The High Court has dismissed a strike out application in respect of a claim brought under section 423 of the Insolvency Act 1986 (“IA 1986”) in respect of an alleged transaction defrauding creditors, holding that it is not necessary to prove a freestanding connection between the defendant and England, separate from the litigation itself, in order to obtain relief: Suppipat v Narongdej [2020] EWHC 3191 (Comm).

In this case, the defendant’s involvement as a necessary and proper party in litigation which would continue in England, even if the s.423 claim was struck out, provided at least an arguable case that there was a sufficient connection to mean that it would be just and proper to make an order under s.423 despite the foreign elements of the claim. The claim would therefore go to trial. At that stage, the defendant could rely on all of the circumstances of the case to argue that relief should not be granted.

The decision will be welcomed by claimants, particularly insolvency officeholders, for whom the availability of relief under s.423 against foreign defendants was previously less certain where one of the connecting factors deriving from earlier authorities (such as domicile or the conduct of business within the jurisdiction) was not present. In common with the provisions of IA 1986 dealing with transactions at an undervalue and preferences, extra-territorial factors can be relevant to a claim under s.423 not only in relation to the court’s jurisdiction to determine a claim, but also whether any relief ought to be granted even if all elements of the claim have been established. Taken together with the Court of Appeal’s decision in Orexim Trading Ltd v Mahavir Port and Terminal Private Ltd [2018] EWCA Civ 1660, which confirmed the extra-territorial application of s.423 as a matter of English law at the jurisdiction stage, the ability of foreign defendants to avoid orders for relief being made against them under the IA 1986 may now be more limited.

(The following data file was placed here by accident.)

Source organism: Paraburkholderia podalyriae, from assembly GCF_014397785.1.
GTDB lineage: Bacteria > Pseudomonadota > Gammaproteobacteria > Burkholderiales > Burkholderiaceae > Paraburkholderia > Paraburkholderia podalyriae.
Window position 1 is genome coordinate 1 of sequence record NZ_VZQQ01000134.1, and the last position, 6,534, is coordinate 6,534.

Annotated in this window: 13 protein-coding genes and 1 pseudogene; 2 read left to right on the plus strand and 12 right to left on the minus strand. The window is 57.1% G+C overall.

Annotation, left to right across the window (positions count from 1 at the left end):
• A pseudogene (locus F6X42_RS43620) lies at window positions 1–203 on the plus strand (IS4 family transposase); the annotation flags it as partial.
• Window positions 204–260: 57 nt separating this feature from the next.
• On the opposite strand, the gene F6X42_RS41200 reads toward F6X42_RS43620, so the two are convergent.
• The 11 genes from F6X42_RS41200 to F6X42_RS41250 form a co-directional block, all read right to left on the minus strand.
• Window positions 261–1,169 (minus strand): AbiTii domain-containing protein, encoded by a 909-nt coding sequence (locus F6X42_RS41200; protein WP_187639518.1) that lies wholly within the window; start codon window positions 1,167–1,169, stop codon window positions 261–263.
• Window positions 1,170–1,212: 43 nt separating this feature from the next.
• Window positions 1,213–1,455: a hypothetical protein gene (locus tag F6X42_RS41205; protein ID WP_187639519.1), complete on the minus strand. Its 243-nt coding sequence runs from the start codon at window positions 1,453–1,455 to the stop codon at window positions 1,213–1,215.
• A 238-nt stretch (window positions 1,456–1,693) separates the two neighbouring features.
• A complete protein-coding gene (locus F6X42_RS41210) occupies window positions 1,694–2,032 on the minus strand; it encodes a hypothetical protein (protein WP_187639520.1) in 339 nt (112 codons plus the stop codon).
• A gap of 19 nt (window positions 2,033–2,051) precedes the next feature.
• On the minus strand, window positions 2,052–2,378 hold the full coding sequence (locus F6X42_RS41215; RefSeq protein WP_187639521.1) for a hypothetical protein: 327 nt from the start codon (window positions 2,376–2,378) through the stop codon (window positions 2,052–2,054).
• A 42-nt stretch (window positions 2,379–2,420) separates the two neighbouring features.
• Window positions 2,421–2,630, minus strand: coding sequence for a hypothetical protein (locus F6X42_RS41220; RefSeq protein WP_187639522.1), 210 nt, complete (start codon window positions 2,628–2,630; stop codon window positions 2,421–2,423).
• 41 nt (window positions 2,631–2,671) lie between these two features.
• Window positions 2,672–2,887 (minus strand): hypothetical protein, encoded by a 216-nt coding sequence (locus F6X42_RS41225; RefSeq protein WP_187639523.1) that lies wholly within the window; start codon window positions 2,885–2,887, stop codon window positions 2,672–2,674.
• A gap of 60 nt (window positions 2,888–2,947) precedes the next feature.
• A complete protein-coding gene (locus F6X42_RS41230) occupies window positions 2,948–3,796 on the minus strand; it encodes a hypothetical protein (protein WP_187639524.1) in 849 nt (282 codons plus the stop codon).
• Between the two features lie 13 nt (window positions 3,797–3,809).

Background

The case concerns an alleged fraudulent conspiracy to deprive the claimants of shares said to be worth over US$ 1 billion in a Thai energy company, Renewable Energy Corporation Co Ltd (“REC”), which in turn held shares in Wind Energy Holding Co Ltd (“WEH”). The claimants alleged that the defendants, by making misrepresentations, induced them to transfer their shares in REC to companies owned by one of the defendants. The claimants commenced an arbitration in relation to those alleged misrepresentations. Pending determination of the arbitration, the defendants were alleged to have procured REC to transfer the WEH shares to various individuals and offshore entities so that, even if the claimants succeeded in the arbitration, the WEH shares were beyond the reach of enforcement against the defendants.

The claimants commenced proceedings in the Commercial Court concerning the transfer of the WEH shares by REC. They alleged that the transfer was for no consideration, at an undervalue, in breach of duty and for an unlawful purpose. Various English and Thai law contractual, tortious and equitable claims were made, in addition to a claim under s.423 IA 1986 alleging that the transfer constituted a transaction defrauding creditors. The defendants denied the claims.